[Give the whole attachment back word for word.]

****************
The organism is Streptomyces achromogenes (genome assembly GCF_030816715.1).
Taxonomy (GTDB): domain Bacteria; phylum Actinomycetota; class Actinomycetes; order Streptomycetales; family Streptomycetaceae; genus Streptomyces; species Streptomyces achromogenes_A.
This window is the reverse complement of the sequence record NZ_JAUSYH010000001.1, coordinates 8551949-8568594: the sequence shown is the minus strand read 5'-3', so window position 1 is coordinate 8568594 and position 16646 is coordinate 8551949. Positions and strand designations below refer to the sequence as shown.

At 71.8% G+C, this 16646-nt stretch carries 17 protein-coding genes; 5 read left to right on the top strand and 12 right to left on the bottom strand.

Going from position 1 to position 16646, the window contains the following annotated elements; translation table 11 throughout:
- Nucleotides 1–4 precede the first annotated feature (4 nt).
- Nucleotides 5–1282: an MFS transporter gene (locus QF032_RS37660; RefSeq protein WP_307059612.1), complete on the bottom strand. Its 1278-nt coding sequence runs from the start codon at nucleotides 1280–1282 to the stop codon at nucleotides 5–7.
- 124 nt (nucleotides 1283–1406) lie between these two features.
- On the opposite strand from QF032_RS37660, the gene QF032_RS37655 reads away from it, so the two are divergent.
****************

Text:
The organism is Streptomyces achromogenes (genome assembly GCF_030816715.1).
Taxonomy (GTDB): domain Bacteria; phylum Actinomycetota; class Actinomycetes; order Streptomycetales; family Streptomycetaceae; genus Streptomyces; species Streptomyces achromogenes_A.
This window is the reverse complement of the sequence record NZ_JAUSYH010000001.1, coordinates 8551949-8568594: the sequence shown is the minus strand read 5'-3', so window position 1 is coordinate 8568594 and position 16646 is coordinate 8551949. Positions and strand designations below refer to the sequence as shown.

At 71.8% G+C, this 16646-nt stretch carries 17 protein-coding genes; 5 read left to right on the top strand and 12 right to left on the bottom strand.

Going from position 1 to position 16646, the window contains the following annotated elements; translation table 11 throughout:
- Nucleotides 1–4 precede the first annotated feature (4 nt).
- Nucleotides 5–1282: an MFS transporter gene (locus QF032_RS37660; RefSeq protein WP_307059612.1), complete on the bottom strand. Its 1278-nt coding sequence runs from the start codon at nucleotides 1280–1282 to the stop codon at nucleotides 5–7.
- 124 nt (nucleotides 1283–1406) lie between these two features.
- On the opposite strand from QF032_RS37660, the gene QF032_RS37655 reads away from it, so the two are divergent.